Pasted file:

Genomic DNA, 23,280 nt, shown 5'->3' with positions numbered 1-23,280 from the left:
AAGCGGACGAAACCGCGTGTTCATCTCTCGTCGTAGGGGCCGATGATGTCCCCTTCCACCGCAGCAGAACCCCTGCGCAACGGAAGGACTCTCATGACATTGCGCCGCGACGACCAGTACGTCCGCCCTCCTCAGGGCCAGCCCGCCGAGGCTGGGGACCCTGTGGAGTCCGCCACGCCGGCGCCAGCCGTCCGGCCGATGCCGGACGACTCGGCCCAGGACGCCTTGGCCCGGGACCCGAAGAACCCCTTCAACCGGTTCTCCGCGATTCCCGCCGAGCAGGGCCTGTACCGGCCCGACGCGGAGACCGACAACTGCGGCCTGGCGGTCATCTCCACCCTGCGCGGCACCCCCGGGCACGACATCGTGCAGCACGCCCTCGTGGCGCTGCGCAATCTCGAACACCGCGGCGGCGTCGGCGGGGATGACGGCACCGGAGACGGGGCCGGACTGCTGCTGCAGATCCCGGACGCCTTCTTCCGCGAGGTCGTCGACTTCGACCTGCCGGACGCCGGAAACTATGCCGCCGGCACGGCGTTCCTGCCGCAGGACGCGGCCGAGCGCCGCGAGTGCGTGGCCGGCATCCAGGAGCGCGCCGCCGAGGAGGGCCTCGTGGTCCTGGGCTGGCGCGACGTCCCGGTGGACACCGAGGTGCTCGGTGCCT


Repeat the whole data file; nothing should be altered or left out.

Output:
Genomic DNA, 23,280 nt, shown 5'->3' with positions numbered 1-23,280 from the left:
AAGCGGACGAAACCGCGTGTTCATCTCTCGTCGTAGGGGCCGATGATGTCCCCTTCCACCGCAGCAGAACCCCTGCGCAACGGAAGGACTCTCATGACATTGCGCCGCGACGACCAGTACGTCCGCCCTCCTCAGGGCCAGCCCGCCGAGGCTGGGGACCCTGTGGAGTCCGCCACGCCGGCGCCAGCCGTCCGGCCGATGCCGGACGACTCGGCCCAGGACGCCTTGGCCCGGGACCCGAAGAACCCCTTCAACCGGTTCTCCGCGATTCCCGCCGAGCAGGGCCTGTACCGGCCCGACGCGGAGACCGACAACTGCGGCCTGGCGGTCATCTCCACCCTGCGCGGCACCCCCGGGCACGACATCGTGCAGCACGCCCTCGTGGCGCTGCGCAATCTCGAACACCGCGGCGGCGTCGGCGGGGATGACGGCACCGGAGACGGGGCCGGACTGCTGCTGCAGATCCCGGACGCCTTCTTCCGCGAGGTCGTCGACTTCGACCTGCCGGACGCCGGAAACTATGCCGCCGGCACGGCGTTCCTGCCGCAGGACGCGGCCGAGCGCCGCGAGTGCGTGGCCGGCATCCAGGAGCGCGCCGCCGAGGAGGGCCTCGTGGTCCTGGGCTGGCGCGACGTCCCGGTGGACACCGAGGTGCTCGGTGCCT